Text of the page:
Arizona Chapter of AACE 2017 Annual Meeting

Tempe, AZ US
August 26, 2017

Endocrinologists are the lead physician for the diagnosis and treatment of thyroid cancer. The management of thyroid cancer from stage 1 to advance metastatic disease has rapidly evolved. Clinical endocrinologists frequently receive inadequate training to care for folks with thyroid cancer, or their training is dated. Even with excellent training, they are challenged to stay abreast of the rapidly emerging developments and updated guidelines. Most challenging is the patient with advance disease whose tumor may or may not be iodine avid. Novel treatments such as tyrosine kinase inhibitors, targeted radiation, dosimetry as well as new imaging techniques are modalities for which many endocrinologists are only vaguely familiar.

Endocrinologists interact with a multidisciplinary team including surgeons, nuclear medicine specialists, radiologists , radiation oncologists and oncologists. The extent they understand the indications and nuances of specific therapies, impacts on their ability to guide this team and optimize patient outcomes. The endocrinologists’ ability to assume the lead requires mastery of each aspect of a thyroid cancer patient’s care.

First this symposium addresses preoperative evaluation, surgery and postop surveillance. Guidelines for managing papillary thyroid cancer were updated in 2016 and these extensive guideline have not been fully mastered by clinicians. Who needs evaluation? Does a suspicious 7-8 mm nodule qualify for FNA? Who needs a lobectomy versus a thyroidectomy? Who needs lymph node compartment dissection?  Patients may fail to undergo essential preoperative sonogram either because of a lack of endocrinologists’ expertise or because of failure to consult an endocrinologist.  Endocrinologists need to be able to perform and interpret a neck sonogram and need to know when surgery is indicated and what surgery is appropriate.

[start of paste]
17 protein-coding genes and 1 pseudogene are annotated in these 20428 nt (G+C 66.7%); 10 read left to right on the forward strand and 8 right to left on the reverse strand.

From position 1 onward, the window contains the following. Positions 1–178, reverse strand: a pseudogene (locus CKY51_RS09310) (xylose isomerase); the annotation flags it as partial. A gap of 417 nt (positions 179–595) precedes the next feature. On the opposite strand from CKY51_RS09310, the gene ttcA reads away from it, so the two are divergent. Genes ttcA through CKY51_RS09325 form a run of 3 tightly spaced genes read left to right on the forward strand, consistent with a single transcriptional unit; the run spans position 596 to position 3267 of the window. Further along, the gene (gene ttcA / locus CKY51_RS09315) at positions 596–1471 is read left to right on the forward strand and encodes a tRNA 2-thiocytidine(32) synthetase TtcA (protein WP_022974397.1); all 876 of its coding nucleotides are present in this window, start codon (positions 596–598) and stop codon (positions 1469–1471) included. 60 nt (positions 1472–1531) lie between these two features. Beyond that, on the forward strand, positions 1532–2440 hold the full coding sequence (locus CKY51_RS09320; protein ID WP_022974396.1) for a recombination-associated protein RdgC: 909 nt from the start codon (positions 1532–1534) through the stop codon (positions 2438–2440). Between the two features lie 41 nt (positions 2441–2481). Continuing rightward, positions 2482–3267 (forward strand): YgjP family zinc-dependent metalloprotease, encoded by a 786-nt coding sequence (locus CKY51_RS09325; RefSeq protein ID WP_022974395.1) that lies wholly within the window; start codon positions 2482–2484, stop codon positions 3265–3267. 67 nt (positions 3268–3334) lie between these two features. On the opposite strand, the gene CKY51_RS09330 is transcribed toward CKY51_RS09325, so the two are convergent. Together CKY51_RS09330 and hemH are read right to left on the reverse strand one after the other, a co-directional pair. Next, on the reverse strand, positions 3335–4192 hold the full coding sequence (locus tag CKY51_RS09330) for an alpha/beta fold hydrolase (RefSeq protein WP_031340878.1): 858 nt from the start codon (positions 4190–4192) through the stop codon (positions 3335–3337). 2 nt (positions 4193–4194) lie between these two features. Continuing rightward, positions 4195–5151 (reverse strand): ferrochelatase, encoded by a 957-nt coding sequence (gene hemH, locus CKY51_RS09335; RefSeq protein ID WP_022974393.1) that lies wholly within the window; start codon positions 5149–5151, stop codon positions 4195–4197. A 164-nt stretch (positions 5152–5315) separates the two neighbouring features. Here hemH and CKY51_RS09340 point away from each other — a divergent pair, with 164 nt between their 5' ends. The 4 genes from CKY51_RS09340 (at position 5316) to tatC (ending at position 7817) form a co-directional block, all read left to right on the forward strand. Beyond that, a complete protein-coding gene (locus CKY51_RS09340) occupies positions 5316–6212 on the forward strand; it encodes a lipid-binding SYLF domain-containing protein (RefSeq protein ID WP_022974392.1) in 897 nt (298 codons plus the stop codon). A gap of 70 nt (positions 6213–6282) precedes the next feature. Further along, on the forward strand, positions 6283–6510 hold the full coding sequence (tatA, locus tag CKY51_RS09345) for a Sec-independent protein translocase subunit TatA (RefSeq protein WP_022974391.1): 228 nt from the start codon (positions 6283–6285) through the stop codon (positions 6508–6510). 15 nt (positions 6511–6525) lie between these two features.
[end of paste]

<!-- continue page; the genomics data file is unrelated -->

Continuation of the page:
Many endocrinologists are unskilled in postop surveillance neck sonography. They are also frequently uncertain which metastatic nodes when identified warrant resection. These items will be discussed.

Second, the symposium will enhance nuclear medicine expertise. Newer hybrid imaging with SPECT- CT and PET-CT are techniques not fully understood by clinicians. Also dosimetry to optimize I-131 will be addressed, a technique that has been underutilize by lack of local expertise in Arizona.

Third, the role of radiation oncology will be addressed. The utility of adjuvant radiation and targeted radiation in selective cases is under appreciated by endocrinologists.

Finally, the current role of systemic therapy and prospect for future therapies will be discussed by Dr. Weiztman. Two tyrosine kinase inhibitors are FDA approved for treatment of thyroid cancer. The endocrinologist needs to understand when the meds are indicated and their potential side effects. Is it appropriate for endocrinologists to prescribe these drugs?  Barriers from prescribing by endocrinologists include lack of expertise and the financial barriers to access these drugs.